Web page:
Results for 'Elizabeth Evans'

998 found
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  1.  22
    Criteria For the Fairness of Health Financing Decisions: A Scoping Review.Elina Dale, Elizabeth Peacocke, Espen Movik, Alex Voorhoeve, Trygve Ottersen, Ole Frithjof Norheim, Christoph Kurowski, Unni Gopinathan & David B. Evans - 2023 - Health Policy and Planning 38 (1):i13–i35.
    Due to constraints on institutional capacity and financial resources, the road to universal health coverage (UHC) involves difficult policy choices. To assist with these choices, scholars and policy makers have done extensive work on criteria to assess the substantive fairness of health financing policies: their impact on the distribution of rights, duties, benefits and burdens on the path towards UHC. However, less attention has been paid to the procedural fairness of health financing decisions. The Accountability for Reasonableness Framework (A4R), which (...)
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  2.  67
    Communication and conflict management training for clinical bioethics committees.M. Edelstein Lauren, G. DeRenzo Evan, Craig Zelizer Elizabeth Waetzig & O. Mokwunye Nneka - 2009 - HEC Forum 21 (4):341-349.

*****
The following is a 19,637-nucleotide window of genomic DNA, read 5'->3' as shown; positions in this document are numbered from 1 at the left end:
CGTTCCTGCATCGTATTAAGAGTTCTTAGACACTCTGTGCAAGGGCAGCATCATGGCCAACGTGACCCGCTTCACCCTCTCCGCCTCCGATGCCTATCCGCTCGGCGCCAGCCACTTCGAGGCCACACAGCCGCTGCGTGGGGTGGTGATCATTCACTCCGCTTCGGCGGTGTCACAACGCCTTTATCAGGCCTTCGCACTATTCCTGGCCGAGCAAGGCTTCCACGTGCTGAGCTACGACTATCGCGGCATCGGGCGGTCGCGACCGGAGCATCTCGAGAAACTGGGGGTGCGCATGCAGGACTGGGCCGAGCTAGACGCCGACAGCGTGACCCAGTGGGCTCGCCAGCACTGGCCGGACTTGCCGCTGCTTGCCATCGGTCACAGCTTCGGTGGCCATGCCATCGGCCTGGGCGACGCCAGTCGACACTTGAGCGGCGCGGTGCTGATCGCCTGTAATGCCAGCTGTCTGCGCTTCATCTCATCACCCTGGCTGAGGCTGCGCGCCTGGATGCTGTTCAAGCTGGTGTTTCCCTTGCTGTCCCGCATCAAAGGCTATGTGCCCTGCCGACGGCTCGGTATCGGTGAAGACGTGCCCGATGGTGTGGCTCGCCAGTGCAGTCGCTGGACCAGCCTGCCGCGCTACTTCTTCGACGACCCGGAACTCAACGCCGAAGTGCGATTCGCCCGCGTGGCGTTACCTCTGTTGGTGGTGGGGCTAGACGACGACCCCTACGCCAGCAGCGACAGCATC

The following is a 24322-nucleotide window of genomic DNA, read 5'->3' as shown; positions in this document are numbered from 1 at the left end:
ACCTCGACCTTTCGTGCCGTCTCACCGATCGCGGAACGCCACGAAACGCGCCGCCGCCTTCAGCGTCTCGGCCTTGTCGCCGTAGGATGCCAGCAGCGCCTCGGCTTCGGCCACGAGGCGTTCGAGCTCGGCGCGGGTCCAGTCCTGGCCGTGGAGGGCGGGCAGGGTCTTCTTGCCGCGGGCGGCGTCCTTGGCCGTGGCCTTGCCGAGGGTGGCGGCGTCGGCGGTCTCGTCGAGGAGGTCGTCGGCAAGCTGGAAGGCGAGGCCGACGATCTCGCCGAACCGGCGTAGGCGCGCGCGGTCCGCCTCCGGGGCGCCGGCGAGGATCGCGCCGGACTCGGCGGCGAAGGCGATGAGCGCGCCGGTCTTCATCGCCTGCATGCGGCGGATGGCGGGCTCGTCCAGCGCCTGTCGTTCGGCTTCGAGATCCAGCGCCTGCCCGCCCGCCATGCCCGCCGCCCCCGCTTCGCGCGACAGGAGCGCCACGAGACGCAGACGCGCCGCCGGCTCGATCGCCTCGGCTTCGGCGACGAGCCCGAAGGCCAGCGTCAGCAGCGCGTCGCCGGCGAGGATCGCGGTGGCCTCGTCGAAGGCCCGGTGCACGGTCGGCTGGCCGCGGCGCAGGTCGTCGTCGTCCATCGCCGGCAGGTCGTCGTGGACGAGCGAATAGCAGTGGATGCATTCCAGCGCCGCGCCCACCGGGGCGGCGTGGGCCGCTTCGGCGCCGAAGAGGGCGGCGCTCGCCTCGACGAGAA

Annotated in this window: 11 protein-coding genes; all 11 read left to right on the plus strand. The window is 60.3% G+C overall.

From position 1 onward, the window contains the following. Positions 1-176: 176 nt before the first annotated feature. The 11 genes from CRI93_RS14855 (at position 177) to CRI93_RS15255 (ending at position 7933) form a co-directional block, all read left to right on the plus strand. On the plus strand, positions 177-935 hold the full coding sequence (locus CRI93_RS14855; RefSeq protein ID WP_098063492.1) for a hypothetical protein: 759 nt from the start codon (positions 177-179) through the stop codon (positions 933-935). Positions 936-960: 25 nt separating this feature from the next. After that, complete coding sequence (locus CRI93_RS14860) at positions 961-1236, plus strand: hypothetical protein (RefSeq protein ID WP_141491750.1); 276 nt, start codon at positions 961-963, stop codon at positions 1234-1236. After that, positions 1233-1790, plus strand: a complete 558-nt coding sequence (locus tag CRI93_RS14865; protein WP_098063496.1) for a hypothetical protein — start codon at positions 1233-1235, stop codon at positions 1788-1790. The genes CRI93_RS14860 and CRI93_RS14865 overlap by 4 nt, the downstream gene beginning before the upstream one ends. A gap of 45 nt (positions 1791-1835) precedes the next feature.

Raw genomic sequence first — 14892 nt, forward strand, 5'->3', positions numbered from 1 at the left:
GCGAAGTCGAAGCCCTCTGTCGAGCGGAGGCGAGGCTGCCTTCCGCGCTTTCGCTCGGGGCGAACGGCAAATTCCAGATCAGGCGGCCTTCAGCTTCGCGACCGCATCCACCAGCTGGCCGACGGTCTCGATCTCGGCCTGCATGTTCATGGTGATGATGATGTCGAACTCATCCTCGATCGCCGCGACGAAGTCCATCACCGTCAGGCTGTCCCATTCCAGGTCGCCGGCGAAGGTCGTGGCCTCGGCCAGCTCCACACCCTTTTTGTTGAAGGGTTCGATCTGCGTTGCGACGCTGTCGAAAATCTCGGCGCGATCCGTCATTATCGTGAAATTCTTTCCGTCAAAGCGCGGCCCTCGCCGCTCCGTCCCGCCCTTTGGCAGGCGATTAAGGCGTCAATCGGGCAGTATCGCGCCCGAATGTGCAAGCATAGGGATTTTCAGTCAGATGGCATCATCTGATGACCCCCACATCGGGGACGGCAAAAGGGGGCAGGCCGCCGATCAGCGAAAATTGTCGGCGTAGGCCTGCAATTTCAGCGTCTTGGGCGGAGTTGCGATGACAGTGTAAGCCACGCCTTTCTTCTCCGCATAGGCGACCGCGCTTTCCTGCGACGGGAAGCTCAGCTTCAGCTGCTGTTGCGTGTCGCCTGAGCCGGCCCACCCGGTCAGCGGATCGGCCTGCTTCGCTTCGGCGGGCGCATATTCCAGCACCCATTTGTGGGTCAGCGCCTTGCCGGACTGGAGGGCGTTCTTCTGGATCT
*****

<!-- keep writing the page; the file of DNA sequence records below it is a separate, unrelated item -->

3.  27
    Monkeys match and tally quantities across senses.Kerry E. Jordan, Evan L. MacLean & Elizabeth M. Brannon - 2008 - Cognition 108 (3):617-625.
  4.  37
    Monkeys match and tally quantities across senses.Elizabeth M. Brannon Kerry E. Jordan, Evan L. MacLean - 2008 - Cognition 108 (3):617.
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  5.  18
    Full Collection of Personal Narratives.Stephanie Arnold, Kim Elizabeth Herschaf, Peter M. Anthony, Jean R. Hausheer, Raymond O’Brien, Jean Barban, Bill McDonald, Ellen Whealton, Nancy Evans Bush, Chris Batts, Karen Thomas, Erica McKenzie, Rynn Burke, Peter Baldwin Panagore, Sue Pighini, Tony Woody, Ingrid Honkala & P. M. H. Atwater - 2020 - Narrative Inquiry in Bioethics 10 (1):1-31.
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  6.  46
    The problems with feminist nostalgia: Intersectionality and white popular feminism.Prudence Bussey-Chamberlain & Elizabeth Evans - 2021 - European Journal of Women's Studies 28 (3):353-368.
    Contemporary feminisms are ineluctably drawn into comparisons with historic discourses, forms of praxis and tactical repertoires. While this can underscore points of continuity and commonality in ongoing struggles, it can also result in nostalgia for a more unified and purposeful feminist politics. Kate Eichhorn argues that our interest in nostalgia should be to understand feminist temporalities, and in particular the specific context in which we experience such nostalgia. Accordingly, this article takes up the idea that neoliberalism and populism, which have (...)
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  7.  9
    From “It Has Stopped Our Lives” to “Spending More Time Together Has Strengthened Bonds”: The Varied Experiences of Australian Families During COVID-19.Subhadra Evans, Antonina Mikocka-Walus, Anna Klas, Lisa Olive, Emma Sciberras, Gery Karantzas & Elizabeth M. Westrupp - 2020 - Frontiers in Psychology 11.